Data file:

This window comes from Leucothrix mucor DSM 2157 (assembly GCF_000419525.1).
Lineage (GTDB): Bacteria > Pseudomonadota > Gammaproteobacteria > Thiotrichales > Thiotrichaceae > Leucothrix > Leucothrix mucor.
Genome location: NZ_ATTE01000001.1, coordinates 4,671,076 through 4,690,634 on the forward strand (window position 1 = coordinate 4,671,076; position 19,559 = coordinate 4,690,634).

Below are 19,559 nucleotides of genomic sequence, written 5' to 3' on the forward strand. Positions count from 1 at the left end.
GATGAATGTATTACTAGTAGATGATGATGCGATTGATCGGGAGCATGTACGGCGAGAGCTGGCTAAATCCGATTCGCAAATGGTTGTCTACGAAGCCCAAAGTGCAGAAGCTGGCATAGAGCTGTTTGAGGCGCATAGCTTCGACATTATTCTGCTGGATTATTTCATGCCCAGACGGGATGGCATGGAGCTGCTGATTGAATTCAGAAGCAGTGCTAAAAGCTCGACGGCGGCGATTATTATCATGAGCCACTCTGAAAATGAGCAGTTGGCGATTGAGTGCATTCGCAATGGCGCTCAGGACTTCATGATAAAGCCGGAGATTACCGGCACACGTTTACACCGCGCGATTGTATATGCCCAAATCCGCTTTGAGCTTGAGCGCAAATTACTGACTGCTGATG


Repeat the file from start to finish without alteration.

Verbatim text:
This window comes from Leucothrix mucor DSM 2157 (assembly GCF_000419525.1).
Lineage (GTDB): Bacteria > Pseudomonadota > Gammaproteobacteria > Thiotrichales > Thiotrichaceae > Leucothrix > Leucothrix mucor.
Genome location: NZ_ATTE01000001.1, coordinates 4,671,076 through 4,690,634 on the forward strand (window position 1 = coordinate 4,671,076; position 19,559 = coordinate 4,690,634).

Below are 19,559 nucleotides of genomic sequence, written 5' to 3' on the forward strand. Positions count from 1 at the left end.
GATGAATGTATTACTAGTAGATGATGATGCGATTGATCGGGAGCATGTACGGCGAGAGCTGGCTAAATCCGATTCGCAAATGGTTGTCTACGAAGCCCAAAGTGCAGAAGCTGGCATAGAGCTGTTTGAGGCGCATAGCTTCGACATTATTCTGCTGGATTATTTCATGCCCAGACGGGATGGCATGGAGCTGCTGATTGAATTCAGAAGCAGTGCTAAAAGCTCGACGGCGGCGATTATTATCATGAGCCACTCTGAAAATGAGCAGTTGGCGATTGAGTGCATTCGCAATGGCGCTCAGGACTTCATGATAAAGCCGGAGATTACCGGCACACGTTTACACCGCGCGATTGTATATGCCCAAATCCGCTTTGAGCTTGAGCGCAAATTACTGACTGCTGATG